Magistrates, Law Society “shocked” by JSC snub in judges’ recruitment

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Mohalenyane Phakela

MAGISTRATES and the Law Society of Lesotho have questioned the criteria used by the Judicial Service Commission (JSC) to shortlist six candidates from an initial 36 who had applied for the seven vacant High Court judges’ posts.

Law Society president, Tekane Maqakachane, this week told the Lesotho Times that they had sought audience with JSC chairperson and Chief Justice Sakoane Sakoane over the issue. Advocate Maqakachane said they want clarity as to how the JSC arrived at the decision to shortlist the six candidates.

This after the JSC snubbed some top lawyers and all magistrates including the country’s three highly experienced Chief Magistrates ‘Matankiso Nthunya, ‘Makampong Mokgoro and Manyathela Kolobe from its shortlist announced over the weekend.

Ombudsman Tšeliso Mokoko, a former Defence and National Security principal secretary, was also overlooked along with Former Prime Minister Thomas Thabane’s daughter, ‘Mabatšoeneng Hlaele. Advocate Hlaele, the wife to ruling All Basotho Convention (ABC) secretary general and former law minister, Lebohang Hlaele, is a seasoned lawyer and law lecturer at NUL.

They had all submitted their applications but the JSC only shortlisted Fumane Malebana Khabo, Moneuoa Kopo, Realeboha Mathaba, Makhele Julius Sekati, Kuena Mabotsoa Thabane and Mamotšelisi Khiba.

The names of the six are contained in circular by JSC secretary, ‘Mathato Sekoai, to the Attorney General, Rapelang Motsieloa; Law and Justice principal secretary, Lebeko Sello; the Dean of the law faculty at the National University of Lesotho (NUL); the president of the Law Society of Lesotho and all legal practitioners. The 22 July 2021 circular is also addressed to civil society groups and the public at large.

“On 15 February 2021, the Judicial Service Commission published an advertisement calling for nominations and applications to fill seven vacancies of puisine judges of the High Court,” Advocate Sekoai states in her circular.

“The closing date for the submission of applications and nominations was the 16th of March 2021 and the advert attracted a total of 36 candidates.

“At its 204th meeting held on 22 July 2021, the Commission considered the applications and nominations and came up with the six candidates who have met the shortlisting criteria published under the Judicial Service Commission Circular N0.1 of 2021 dated 31 March 2021. The six are Fumane Malebana Khabo, Moneuoa Kopo, Realeboha Mathaba, Makhele Julius Sekati, Kuena Mabotsoa Thabane and Mamotšelisi Khiba. The interviews for the candidates will be held on 16 August 2021,” Adv Sekoai states.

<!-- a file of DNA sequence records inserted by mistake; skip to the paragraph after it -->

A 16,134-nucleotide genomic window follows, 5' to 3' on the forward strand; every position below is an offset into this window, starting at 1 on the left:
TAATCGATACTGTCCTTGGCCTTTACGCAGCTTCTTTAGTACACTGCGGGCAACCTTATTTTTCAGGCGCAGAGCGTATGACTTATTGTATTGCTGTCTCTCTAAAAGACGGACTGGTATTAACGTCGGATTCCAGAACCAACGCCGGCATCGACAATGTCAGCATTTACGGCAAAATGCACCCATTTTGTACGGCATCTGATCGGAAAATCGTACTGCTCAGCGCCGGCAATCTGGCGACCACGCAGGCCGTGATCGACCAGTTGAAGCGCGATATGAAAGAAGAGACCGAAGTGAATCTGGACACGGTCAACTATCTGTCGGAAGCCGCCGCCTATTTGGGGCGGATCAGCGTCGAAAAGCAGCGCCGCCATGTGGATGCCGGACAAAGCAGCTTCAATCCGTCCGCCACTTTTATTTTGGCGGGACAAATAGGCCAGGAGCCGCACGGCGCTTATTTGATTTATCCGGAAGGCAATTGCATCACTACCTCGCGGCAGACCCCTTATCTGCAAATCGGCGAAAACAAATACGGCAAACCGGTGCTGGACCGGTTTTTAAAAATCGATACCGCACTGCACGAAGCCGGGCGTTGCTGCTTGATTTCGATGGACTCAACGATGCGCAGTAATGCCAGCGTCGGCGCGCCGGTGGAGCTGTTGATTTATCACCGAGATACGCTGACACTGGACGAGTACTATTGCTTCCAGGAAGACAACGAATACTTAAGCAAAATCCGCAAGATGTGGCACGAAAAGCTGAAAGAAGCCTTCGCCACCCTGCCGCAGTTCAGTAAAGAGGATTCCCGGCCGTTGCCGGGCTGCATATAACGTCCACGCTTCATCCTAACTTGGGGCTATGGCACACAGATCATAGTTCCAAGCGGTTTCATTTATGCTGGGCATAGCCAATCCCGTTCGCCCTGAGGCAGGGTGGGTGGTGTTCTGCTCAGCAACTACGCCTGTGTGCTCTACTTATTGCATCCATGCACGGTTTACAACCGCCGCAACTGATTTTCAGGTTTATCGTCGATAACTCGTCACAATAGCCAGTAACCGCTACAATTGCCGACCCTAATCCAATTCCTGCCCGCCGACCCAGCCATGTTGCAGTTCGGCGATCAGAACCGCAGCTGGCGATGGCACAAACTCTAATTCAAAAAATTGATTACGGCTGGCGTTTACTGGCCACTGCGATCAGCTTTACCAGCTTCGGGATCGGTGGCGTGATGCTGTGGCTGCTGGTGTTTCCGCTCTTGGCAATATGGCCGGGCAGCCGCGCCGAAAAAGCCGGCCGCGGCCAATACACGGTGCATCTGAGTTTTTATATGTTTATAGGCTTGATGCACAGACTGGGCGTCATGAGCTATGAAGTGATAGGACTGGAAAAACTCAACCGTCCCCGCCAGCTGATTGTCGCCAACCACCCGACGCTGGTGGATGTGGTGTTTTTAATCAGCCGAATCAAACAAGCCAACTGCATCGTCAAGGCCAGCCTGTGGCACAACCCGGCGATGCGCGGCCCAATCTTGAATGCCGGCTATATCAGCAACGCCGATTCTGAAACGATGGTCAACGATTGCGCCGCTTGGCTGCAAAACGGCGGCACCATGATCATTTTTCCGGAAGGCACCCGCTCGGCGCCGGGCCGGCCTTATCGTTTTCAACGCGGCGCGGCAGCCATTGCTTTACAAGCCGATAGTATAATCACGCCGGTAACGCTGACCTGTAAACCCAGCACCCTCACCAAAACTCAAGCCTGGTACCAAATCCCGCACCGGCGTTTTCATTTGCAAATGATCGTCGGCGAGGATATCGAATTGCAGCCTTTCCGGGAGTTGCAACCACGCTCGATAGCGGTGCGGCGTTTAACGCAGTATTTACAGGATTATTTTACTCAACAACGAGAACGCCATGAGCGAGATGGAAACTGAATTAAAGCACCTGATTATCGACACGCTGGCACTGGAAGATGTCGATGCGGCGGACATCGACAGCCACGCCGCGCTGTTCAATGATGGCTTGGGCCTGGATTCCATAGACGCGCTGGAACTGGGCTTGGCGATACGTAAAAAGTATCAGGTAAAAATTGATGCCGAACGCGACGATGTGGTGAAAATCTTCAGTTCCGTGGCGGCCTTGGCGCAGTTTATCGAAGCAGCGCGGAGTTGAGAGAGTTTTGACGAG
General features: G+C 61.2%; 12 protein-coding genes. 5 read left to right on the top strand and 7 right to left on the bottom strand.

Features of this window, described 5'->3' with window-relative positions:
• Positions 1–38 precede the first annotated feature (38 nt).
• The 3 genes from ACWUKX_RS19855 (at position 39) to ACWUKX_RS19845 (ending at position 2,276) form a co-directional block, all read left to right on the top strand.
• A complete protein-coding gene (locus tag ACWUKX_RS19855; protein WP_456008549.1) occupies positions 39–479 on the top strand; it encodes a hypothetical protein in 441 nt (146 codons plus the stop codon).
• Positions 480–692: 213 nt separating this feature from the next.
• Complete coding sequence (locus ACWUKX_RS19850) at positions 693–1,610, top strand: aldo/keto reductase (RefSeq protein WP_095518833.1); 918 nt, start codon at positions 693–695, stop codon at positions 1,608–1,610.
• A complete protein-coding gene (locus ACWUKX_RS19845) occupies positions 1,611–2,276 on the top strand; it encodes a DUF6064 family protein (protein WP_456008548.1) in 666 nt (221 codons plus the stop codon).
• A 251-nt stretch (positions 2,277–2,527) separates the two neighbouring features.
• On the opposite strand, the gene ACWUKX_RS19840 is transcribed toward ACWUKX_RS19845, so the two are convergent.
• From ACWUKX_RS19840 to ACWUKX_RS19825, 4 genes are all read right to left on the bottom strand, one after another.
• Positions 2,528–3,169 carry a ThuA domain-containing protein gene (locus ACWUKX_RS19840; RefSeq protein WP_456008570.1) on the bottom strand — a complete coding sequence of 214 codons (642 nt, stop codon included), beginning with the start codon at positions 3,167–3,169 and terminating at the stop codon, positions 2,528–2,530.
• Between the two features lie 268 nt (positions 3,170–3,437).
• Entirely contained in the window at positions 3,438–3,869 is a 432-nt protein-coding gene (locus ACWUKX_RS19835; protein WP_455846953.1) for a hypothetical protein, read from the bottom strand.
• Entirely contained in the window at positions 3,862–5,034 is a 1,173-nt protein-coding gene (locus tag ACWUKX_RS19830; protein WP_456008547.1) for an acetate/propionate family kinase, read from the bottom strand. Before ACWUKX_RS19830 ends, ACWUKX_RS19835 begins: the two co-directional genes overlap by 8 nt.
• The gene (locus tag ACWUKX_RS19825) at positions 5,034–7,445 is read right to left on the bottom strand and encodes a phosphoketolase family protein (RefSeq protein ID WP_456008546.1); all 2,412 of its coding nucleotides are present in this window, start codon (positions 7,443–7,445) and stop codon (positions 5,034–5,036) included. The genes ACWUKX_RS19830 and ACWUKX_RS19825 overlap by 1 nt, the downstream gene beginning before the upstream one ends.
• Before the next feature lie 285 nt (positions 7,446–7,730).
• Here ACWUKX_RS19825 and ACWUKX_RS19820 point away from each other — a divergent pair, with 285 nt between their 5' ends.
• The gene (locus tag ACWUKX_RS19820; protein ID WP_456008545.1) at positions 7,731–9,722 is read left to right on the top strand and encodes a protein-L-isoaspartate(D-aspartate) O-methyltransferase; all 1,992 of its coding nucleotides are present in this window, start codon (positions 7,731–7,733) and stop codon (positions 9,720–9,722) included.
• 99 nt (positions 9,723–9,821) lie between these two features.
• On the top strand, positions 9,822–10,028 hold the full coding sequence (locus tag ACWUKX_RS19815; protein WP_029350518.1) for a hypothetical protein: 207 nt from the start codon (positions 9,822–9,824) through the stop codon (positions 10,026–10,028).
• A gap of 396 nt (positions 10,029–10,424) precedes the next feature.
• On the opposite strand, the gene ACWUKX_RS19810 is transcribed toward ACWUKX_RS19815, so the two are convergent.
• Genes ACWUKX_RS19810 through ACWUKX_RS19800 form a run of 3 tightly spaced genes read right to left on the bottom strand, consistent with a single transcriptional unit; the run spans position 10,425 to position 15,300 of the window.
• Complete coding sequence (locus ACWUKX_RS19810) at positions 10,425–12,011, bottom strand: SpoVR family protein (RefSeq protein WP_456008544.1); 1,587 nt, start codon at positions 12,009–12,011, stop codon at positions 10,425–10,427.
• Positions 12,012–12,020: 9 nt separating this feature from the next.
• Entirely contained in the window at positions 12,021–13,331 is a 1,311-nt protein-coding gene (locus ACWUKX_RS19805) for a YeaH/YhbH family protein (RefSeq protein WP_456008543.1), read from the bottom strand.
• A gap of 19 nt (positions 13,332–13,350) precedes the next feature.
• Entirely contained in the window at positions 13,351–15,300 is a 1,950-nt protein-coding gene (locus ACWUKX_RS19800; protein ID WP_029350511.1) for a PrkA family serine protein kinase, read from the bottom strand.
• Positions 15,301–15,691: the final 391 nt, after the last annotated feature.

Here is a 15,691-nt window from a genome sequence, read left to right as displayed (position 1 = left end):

In a subsequent interview with the Sunday Express over the weekend, Adv Sekoai said “the number of those who will make it to the High Court bench will be determined by how many of the shortlisted six will pass the interview”.

Adv Mathaba is a former Acting Commissioner General of the Lesotho Revenue Authority (LRA) while Mr Kopo worked as LRA Senior Manager: Internal Affairs.

Ms Khabo is Labour Court president while Mr Sekati works at the Law Office in the Ministry of Law and Justice. Ms Thabane is a former NUL law lecturer who is now in private practice. Ms Khiba, a former LRA board member, is now in private practice.

On the face of it, all six have basic credentials enabling them to meet the minimum requirements for appointment.

While all have the relevant law degree, only Ms Khabo appears to possess some form of experience in adjudicating cases in the courts as she is the Labour Court president.

The shortlisting of the six and the snubbing of seasoned magistrates has raised eyebrows among legal analysts, lawyers and magistrates themselves. (See analysis on Page 15).

The magistrates, through their association, Judicial Officers Association of Lesotho (JOALE), argue that their members were overlooked despite boasting an average 15 years’ experience of adjudicating cases.

“We do not know what criteria was used to shortlist those six people,” JOALE president, Peete Molapo, said in an interview with the Lesotho Times this week.

“I doubt there was any criteria in the first place. In the beginning, the recruitment process was transparent as people were given the opportunity to apply. But we were shocked when it got to the shortlisting stage.

“The shortlist is highly questionable because none of the magistrates to have made it. There are so many who qualify with over 15 years of experience and they ought to have been given the opportunity to prove themselves in the final interviews. Even in terms of education, most magistrates have masters’ degrees.

“This is why we say the criteria has shocked us, if ever it all it was there,” Magistrate Molapo said.

On his part, Law Society president, Adv Maqakachane, said they had sought an audience with Justice Sakoane.

“As the Law Society, we had been made aware of the suspension of the recruitment process but a few days ago learned of the shortlisting of six candidates. This caused our members to have several questions regarding the shortlisting and we have asked for an urgent meeting with the chief justice.

“We have asked for this meeting to establish what transpired and that is all I can say for now,” Adv Maqakachane said.

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